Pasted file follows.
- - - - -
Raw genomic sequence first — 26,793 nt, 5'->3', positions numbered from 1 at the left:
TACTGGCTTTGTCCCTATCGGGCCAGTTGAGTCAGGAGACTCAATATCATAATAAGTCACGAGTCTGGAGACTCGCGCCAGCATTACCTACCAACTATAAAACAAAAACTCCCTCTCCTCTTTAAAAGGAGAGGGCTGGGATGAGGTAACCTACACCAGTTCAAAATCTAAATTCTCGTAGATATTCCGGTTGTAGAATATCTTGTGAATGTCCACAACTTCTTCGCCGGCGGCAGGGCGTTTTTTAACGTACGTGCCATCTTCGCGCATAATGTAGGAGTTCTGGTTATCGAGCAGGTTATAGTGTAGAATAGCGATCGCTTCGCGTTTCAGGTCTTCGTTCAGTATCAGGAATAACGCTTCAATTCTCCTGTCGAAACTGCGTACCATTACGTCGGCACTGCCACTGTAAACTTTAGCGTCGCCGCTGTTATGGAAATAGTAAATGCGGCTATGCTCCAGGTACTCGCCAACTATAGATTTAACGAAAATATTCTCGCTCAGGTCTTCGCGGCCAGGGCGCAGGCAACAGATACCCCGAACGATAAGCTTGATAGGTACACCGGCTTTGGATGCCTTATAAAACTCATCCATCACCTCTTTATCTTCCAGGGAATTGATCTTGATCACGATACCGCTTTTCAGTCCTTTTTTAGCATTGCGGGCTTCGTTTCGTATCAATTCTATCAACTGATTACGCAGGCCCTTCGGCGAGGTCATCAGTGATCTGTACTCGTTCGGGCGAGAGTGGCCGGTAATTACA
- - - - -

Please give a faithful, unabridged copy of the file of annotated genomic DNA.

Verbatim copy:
Raw genomic sequence first — 26,793 nt, 5'->3', positions numbered from 1 at the left:
TACTGGCTTTGTCCCTATCGGGCCAGTTGAGTCAGGAGACTCAATATCATAATAAGTCACGAGTCTGGAGACTCGCGCCAGCATTACCTACCAACTATAAAACAAAAACTCCCTCTCCTCTTTAAAAGGAGAGGGCTGGGATGAGGTAACCTACACCAGTTCAAAATCTAAATTCTCGTAGATATTCCGGTTGTAGAATATCTTGTGAATGTCCACAACTTCTTCGCCGGCGGCAGGGCGTTTTTTAACGTACGTGCCATCTTCGCGCATAATGTAGGAGTTCTGGTTATCGAGCAGGTTATAGTGTAGAATAGCGATCGCTTCGCGTTTCAGGTCTTCGTTCAGTATCAGGAATAACGCTTCAATTCTCCTGTCGAAACTGCGTACCATTACGTCGGCACTGCCACTGTAAACTTTAGCGTCGCCGCTGTTATGGAAATAGTAAATGCGGCTATGCTCCAGGTACTCGCCAACTATAGATTTAACGAAAATATTCTCGCTCAGGTCTTCGCGGCCAGGGCGCAGGCAACAGATACCCCGAACGATAAGCTTGATAGGTACACCGGCTTTGGATGCCTTATAAAACTCATCCATCACCTCTTTATCTTCCAGGGAATTGATCTTGATCACGATACCGCTTTTCAGTCCTTTTTTAGCATTGCGGGCTTCGTTTCGTATCAATTCTATCAACTGATTACGCAGGCCCTTCGGCGAGGTCATCAGTGATCTGTACTCGTTCGGGCGAGAGTGGCCGGTAATTACA